BY: Dr. Jemimah Etornam Avornyo Kassah
Ho, the town with one of the shortest names in Ghana, is the capital of the Volta region and also of the Asorgli state. The Asorglis are made up of four sub-units, which are also towns (with allied villages): Ho, Akoefe, Kpenoe, and Takla. The Asorglis pride themselves, and justifiably so, in being the people who actually broke down the walls of Notsie during the reign of Agokorli the tyrant, leading to the escape of the various Ewe sub-groups present in Ghana today. Under the leadership of Torgbe Kakla, they broke down the fortified walls with an implement and helped the Ewes escape. Togbe Kakla is said to have had three sons (Akoe, Letsu, Asor) and a daughter, Esa. The descendants of Akoe and Letsu founded Akoeƒe and Kpenoe, and later, Takla. The descendants of Asor founded present-day Ho, and Esa founded Saviefe, close to Ho. “Asorgli” refers to the nature of the fortified wall they broke down in Notsie before their migration.
“Asor” refers to a particular species of thorn used in mixing with clay before constructing the defense wall at Notsie. To date, during the Yam festival, delegates go to the modern-day Notsie in Togo to commemorate the historic departure.
According to both oral and written history (Spieth, 1906; Reindorf, 3rd edition; Amekpordi, 2012), the Asorglis were once at a point vassals of the Akwamus and used to pay tribute to them in the form of slaves. This went on for several years until several chiefs rebelled and refused to pay the tribute. The Akwamu chief, Akoto, was sorely vexed and declared war. After heavy losses on both sides, Dangme settlers in Ho-Dome, led by Howusu, helped the Asorglis defeat the Akwamus in 1833. Sorely vexed, a stronger Akan army now comprising the Ashanti, Akwamu, Anlo, Adaklu, and other allies decided to wage a second war in 1869 to punish the Asorglis for the earlier defeat. The beginning of the battle went in favour of the Akan and allies, but not for long. The old German bell at Ho-Kpodzi still bears the scar of a bullet from that war to date.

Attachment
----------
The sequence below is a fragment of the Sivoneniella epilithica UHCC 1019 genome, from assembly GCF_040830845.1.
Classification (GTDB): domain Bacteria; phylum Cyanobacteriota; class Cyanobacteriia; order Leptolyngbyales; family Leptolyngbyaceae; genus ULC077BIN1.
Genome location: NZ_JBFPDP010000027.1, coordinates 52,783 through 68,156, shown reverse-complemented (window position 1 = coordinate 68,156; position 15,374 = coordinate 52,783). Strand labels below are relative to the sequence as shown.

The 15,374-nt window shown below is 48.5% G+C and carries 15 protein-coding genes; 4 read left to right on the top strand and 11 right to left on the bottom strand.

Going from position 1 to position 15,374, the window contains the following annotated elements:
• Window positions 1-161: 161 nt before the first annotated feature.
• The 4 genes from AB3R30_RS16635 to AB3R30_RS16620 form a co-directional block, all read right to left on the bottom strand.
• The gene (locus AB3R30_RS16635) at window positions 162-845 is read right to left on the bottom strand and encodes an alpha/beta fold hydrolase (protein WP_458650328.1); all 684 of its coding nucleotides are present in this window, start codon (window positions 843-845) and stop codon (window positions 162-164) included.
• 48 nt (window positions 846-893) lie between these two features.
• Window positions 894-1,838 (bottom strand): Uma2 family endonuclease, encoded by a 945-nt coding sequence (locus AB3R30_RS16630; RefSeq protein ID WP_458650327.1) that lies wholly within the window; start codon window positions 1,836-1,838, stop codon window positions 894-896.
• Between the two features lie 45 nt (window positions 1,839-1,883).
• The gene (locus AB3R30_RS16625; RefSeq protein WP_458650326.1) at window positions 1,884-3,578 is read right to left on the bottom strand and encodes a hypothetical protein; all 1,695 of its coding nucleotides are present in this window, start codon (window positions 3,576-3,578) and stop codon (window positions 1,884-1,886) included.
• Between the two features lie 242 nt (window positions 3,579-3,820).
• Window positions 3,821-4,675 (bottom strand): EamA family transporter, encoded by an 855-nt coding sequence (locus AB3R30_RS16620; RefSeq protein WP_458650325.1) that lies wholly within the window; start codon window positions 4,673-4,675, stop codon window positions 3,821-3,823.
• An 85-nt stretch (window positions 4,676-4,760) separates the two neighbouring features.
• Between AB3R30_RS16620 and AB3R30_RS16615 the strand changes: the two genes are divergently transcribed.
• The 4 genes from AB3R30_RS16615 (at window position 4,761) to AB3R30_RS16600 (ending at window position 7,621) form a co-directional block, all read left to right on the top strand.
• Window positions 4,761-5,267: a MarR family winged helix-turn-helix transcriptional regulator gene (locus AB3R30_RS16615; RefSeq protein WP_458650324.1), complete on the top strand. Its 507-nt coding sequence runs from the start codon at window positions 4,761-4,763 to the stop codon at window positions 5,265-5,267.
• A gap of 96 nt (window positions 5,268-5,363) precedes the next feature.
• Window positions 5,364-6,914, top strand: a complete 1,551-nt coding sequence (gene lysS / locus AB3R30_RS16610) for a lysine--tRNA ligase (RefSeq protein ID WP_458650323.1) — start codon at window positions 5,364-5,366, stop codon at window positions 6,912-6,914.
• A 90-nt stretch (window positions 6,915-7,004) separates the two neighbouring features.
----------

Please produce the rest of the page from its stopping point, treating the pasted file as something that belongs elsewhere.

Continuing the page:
In the heat of the war, the Asorglis had to seek refuge in surrounding towns such as Sokode, Matse, Takla, Agortime, etc., for safety, but they strewed grass leftover after weeding (known as “Ho”) over their settlements and properties before escaping. Other allies came to the rescue of the Asorglis, and the people of Kpenoe and Takla were instrumental in turning the fortunes of the war around and crushing the Akan army. The Akan army was forced to flee, but a few were captured to serve at court. This explains the prevalence of Akan words, customs, and names among the Ewe of mid-Volta.
According to Amekpordi (2012), Bankoe was pronounced as Banyakɔ (“muddy area”), referring to the muddy nature of the land at the time. Banyakɔ was later corrupted to become Bankoe. They describe themselves as “Hoɖemakɔwo” – “Ho that cannot be carried.” In Ewe, the word “ho” refers to the rubbish that is collected and packed after a parcel of land is cleared by weeding. ‘Hoɖemakɔ’ means “packed rubbish that cannot be carried or collected‟ due, in part, to the fact that dangerous creatures can be found lurking underneath packed mounds of cleared vegetation. In like manner, the Hos will destroy you if you dare touch them. They are therefore like ‘ho’ that cannot be touched or carried, but they can carry other people’s ‘ho’. And if they can carry your ‘ho’, it means they have superior power.
I hope you enjoyed reading! Be proud of where you are from.
Source: Dr. Jemimah Etornam Avornyo Kassah, a Fisheries Scientist & Historian.